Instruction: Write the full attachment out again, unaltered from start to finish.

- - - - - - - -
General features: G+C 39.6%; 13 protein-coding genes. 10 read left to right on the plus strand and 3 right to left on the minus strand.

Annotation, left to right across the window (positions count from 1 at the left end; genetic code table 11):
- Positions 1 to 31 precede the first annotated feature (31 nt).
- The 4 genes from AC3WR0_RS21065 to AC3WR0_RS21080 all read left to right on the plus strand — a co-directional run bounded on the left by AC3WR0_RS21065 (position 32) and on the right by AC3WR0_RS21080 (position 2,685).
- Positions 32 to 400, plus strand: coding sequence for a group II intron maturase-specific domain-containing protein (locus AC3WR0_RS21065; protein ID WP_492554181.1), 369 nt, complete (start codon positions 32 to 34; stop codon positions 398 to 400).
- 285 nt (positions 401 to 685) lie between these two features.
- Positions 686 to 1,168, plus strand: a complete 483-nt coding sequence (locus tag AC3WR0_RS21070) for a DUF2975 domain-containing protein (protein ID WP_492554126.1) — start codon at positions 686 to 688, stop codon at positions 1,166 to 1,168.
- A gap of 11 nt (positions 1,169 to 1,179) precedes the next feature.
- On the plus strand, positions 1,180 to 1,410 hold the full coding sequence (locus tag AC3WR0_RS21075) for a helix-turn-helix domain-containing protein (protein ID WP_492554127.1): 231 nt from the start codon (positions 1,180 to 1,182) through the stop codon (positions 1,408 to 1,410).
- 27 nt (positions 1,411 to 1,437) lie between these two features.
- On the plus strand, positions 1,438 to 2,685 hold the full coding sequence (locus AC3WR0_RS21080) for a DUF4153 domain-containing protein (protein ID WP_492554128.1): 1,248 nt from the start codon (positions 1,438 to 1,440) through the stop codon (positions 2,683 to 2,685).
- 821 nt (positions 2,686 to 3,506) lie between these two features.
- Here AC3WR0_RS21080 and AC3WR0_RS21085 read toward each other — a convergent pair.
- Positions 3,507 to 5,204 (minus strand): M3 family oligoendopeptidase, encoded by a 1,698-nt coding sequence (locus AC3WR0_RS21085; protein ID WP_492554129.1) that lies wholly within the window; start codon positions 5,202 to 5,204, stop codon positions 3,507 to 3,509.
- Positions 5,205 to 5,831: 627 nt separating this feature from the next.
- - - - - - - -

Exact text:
General features: G+C 39.6%; 13 protein-coding genes. 10 read left to right on the plus strand and 3 right to left on the minus strand.

Annotation, left to right across the window (positions count from 1 at the left end; genetic code table 11):
- Positions 1 to 31 precede the first annotated feature (31 nt).
- The 4 genes from AC3WR0_RS21065 to AC3WR0_RS21080 all read left to right on the plus strand — a co-directional run bounded on the left by AC3WR0_RS21065 (position 32) and on the right by AC3WR0_RS21080 (position 2,685).
- Positions 32 to 400, plus strand: coding sequence for a group II intron maturase-specific domain-containing protein (locus AC3WR0_RS21065; protein ID WP_492554181.1), 369 nt, complete (start codon positions 32 to 34; stop codon positions 398 to 400).
- 285 nt (positions 401 to 685) lie between these two features.
- Positions 686 to 1,168, plus strand: a complete 483-nt coding sequence (locus tag AC3WR0_RS21070) for a DUF2975 domain-containing protein (protein ID WP_492554126.1) — start codon at positions 686 to 688, stop codon at positions 1,166 to 1,168.
- A gap of 11 nt (positions 1,169 to 1,179) precedes the next feature.
- On the plus strand, positions 1,180 to 1,410 hold the full coding sequence (locus tag AC3WR0_RS21075) for a helix-turn-helix domain-containing protein (protein ID WP_492554127.1): 231 nt from the start codon (positions 1,180 to 1,182) through the stop codon (positions 1,408 to 1,410).
- 27 nt (positions 1,411 to 1,437) lie between these two features.
- On the plus strand, positions 1,438 to 2,685 hold the full coding sequence (locus AC3WR0_RS21080) for a DUF4153 domain-containing protein (protein ID WP_492554128.1): 1,248 nt from the start codon (positions 1,438 to 1,440) through the stop codon (positions 2,683 to 2,685).
- 821 nt (positions 2,686 to 3,506) lie between these two features.
- Here AC3WR0_RS21080 and AC3WR0_RS21085 read toward each other — a convergent pair.
- Positions 3,507 to 5,204 (minus strand): M3 family oligoendopeptidase, encoded by a 1,698-nt coding sequence (locus AC3WR0_RS21085; protein ID WP_492554129.1) that lies wholly within the window; start codon positions 5,202 to 5,204, stop codon positions 3,507 to 3,509.
- Positions 5,205 to 5,831: 627 nt separating this feature from the next.